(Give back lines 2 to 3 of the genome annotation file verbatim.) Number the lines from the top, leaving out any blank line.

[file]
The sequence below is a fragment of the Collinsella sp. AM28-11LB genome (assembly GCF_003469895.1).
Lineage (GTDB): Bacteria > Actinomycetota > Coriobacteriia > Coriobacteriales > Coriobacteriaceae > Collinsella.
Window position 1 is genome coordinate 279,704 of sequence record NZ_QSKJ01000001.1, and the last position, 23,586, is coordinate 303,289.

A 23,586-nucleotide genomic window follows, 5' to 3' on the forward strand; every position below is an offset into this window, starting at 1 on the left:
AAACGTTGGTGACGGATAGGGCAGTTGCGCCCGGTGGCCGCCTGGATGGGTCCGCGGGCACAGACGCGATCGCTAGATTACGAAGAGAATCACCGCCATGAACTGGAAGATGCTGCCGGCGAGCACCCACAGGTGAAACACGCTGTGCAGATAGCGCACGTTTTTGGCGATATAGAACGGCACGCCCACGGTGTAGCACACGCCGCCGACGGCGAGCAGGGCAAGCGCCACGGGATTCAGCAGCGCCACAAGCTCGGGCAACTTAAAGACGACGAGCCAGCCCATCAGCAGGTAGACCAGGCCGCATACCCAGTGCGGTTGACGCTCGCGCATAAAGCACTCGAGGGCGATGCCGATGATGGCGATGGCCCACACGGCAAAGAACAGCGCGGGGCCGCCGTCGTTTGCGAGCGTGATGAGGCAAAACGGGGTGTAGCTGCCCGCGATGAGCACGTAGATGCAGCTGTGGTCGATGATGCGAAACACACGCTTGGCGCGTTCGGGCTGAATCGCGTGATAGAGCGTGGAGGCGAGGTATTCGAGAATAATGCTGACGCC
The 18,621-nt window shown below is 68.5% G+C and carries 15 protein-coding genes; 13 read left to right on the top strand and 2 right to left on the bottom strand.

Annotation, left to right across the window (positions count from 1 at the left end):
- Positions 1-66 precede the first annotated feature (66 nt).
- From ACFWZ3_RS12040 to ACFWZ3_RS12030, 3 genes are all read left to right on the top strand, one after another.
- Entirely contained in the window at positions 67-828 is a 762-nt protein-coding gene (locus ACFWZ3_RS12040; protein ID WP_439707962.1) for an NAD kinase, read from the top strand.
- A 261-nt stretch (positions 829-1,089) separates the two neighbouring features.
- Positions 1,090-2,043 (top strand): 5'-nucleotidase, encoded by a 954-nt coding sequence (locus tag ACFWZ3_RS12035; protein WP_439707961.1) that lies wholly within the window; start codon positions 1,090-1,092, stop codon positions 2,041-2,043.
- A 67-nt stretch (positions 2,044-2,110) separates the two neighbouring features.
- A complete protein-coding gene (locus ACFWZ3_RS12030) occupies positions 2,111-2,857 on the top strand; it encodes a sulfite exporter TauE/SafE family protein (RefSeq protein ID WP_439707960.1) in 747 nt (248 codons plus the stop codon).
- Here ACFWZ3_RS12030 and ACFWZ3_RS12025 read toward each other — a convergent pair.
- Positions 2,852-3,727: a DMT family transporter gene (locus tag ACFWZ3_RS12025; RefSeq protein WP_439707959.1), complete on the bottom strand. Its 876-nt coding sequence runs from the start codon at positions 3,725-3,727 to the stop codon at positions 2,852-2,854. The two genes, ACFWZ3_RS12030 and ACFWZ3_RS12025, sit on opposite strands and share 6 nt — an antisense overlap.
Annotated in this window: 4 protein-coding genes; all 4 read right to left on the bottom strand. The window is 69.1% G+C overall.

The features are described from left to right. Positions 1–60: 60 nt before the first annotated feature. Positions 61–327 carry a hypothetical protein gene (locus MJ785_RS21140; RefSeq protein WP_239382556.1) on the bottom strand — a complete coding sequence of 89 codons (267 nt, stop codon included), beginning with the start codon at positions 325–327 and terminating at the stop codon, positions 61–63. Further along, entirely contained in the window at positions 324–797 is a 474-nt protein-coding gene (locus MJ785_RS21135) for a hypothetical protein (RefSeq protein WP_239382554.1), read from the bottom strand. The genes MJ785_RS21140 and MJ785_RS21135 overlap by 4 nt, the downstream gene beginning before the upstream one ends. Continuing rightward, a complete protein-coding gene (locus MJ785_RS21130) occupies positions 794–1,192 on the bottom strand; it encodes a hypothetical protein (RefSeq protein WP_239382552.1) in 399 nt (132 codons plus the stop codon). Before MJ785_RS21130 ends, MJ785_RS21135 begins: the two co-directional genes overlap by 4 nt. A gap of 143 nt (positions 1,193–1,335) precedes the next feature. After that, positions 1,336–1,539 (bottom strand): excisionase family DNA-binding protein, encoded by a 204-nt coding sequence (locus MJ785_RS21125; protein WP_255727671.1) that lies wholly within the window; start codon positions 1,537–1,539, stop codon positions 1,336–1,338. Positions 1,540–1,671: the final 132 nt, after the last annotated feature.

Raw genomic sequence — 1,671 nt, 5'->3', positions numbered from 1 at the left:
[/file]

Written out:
Lineage (GTDB): Bacteria > Actinomycetota > Coriobacteriia > Coriobacteriales > Coriobacteriaceae > Collinsella.
Window position 1 is genome coordinate 279,704 of sequence record NZ_QSKJ01000001.1, and the last position, 23,586, is coordinate 303,289.